A lot of people keep talking about what the law says, i.e; 1 year and 20 lbs in the US, etc, but just because it's legal doesn't mean it's the safest. The laws are the bare minimum in most cases, not to mention there is much more to worry about than being ticketed. It's just really disheartening to read some of the replies where people are trying to justify their reasons for ignoring the safety warnings. Read your car seat manual, do more research and watch the crash test videos to see what a huge step down in safety it is to be so quick to turn a child forward facing. The same thing can be said for extended harnessing. My daughter is in kindergarten and is still in a 5pt harnessed seat that will keep her that way up to 65 lbs. She's barely halfway there so I'm not about to put her in a seatbelt booster that she's not big enough for.

Watch some of the videos on youtube from parents who have learned the hard way and lost a child or had them paralyzed from the neck down because they were in such a hurry to turn them around or just weren't aware that there were safer ways for them to travel.

Bobbi-Jo - posted on 09/24/2009

6

24

0

i go by what is stated on my car seat. it says 22 pounds. my daughter is almost 16 months and only 20 lbs. we are from Nova Scotia, Canada

Cheryl - posted on 09/24/2009

2

20

0

ive just looked at the other replies, i take these are all from usa. my reply of 8kg, is for qld australia. my two youngest grandsons are 6 and 4 mths old and we turned around their seats when they reached 8kg.

Cheryl - posted on 09/24/2009

2

20

0

presently in qld, its 8kg before you can turn the baby seat around, but as of next year it's being changed. it's going to be age related not by weight. but sorry have forgotten what the age was.

Elizabeth - posted on 09/24/2009

2

10

0

You should keep your baby facing backwards until the limit on your carseat is reached. Most infant carriers go to about 22LBS and you can get a convertible carseat which typically allows reverse facing through 35LBS. Reverse facing is proven much safer for your babies, so the longer the better.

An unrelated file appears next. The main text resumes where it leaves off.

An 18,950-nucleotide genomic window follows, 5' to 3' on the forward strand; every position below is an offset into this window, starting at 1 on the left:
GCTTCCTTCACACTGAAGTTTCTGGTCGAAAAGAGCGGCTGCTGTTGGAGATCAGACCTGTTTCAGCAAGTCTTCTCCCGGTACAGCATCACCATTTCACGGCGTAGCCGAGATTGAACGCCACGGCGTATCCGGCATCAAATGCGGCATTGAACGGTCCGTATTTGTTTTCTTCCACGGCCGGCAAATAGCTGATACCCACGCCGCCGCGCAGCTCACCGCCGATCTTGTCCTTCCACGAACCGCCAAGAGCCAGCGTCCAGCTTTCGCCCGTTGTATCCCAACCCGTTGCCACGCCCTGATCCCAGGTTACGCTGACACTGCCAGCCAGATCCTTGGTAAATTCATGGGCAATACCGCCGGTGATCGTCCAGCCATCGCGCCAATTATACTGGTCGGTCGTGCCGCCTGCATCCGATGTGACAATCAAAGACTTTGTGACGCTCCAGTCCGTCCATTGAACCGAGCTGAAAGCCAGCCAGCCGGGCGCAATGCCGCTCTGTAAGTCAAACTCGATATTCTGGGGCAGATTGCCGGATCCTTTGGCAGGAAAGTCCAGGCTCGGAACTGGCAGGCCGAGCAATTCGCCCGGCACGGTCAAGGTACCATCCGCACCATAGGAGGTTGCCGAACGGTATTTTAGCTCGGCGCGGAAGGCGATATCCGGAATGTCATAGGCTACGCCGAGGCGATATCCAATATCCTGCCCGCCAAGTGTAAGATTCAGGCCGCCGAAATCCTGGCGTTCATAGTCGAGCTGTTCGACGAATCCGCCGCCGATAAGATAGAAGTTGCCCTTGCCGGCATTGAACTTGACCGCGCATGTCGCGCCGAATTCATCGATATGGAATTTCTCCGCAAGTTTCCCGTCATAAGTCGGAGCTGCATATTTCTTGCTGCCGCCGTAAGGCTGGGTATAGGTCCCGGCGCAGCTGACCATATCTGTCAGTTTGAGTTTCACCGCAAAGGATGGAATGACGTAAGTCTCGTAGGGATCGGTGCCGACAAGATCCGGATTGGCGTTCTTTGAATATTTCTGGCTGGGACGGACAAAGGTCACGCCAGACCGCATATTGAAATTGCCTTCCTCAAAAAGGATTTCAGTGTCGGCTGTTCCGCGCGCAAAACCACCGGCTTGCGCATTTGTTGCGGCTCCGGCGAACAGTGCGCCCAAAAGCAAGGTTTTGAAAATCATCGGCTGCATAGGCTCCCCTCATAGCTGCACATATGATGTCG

Elizabeth - posted on 09/24/2009

11

23

0

They have to be at least a year old and weigh 20lbs. If you turn them around before either of those and you get into an accident their head can swing forward and their trachea can collapse which will cause them to sufficate

Joie - posted on 09/24/2009

4

29

0

in Canada it is 1 year and at least 20 lbs, but in 2010 they are changing it to they HAVE to be TWO years before switching the seats to forward facing. I switched my son at 1.5 years and he wanted to go back to rear facing because forward facing was scary for him. But we needed the rear facing seat for the next one, so I believe rear facing for longer is better for them in the long run

Alisa - posted on 09/24/2009

44

14

0

Usually around a year old, weight also plays a role in this. Also, each state has their own guide lines, may want to call local police dept. or look online under your state's transportation laws. I do know that they have to be in the back seat to face forward, no matter where you're from. Good luck!

Alyssa - posted on 09/24/2009

96

12

6

Is your sons ped a certified carseat tech through safekids? I doubt it. Peds have no idea what is safer for children in a car and they SHOULD NOT be giving out carseat advice to parents. As is evident by them not even recommending the guidelines set forth by their own governing body the AAP which says children should remain rearfacing till at LEAST 2 or the limit of their seat. Doc's have NO IDEA about what is safe in a car. A child at 1 year old is NOT old enough to be forward facing. Unless you think internal decapitation is a fun thing that you want to deal with, then by all means go for it.

Heather - posted on 09/24/2009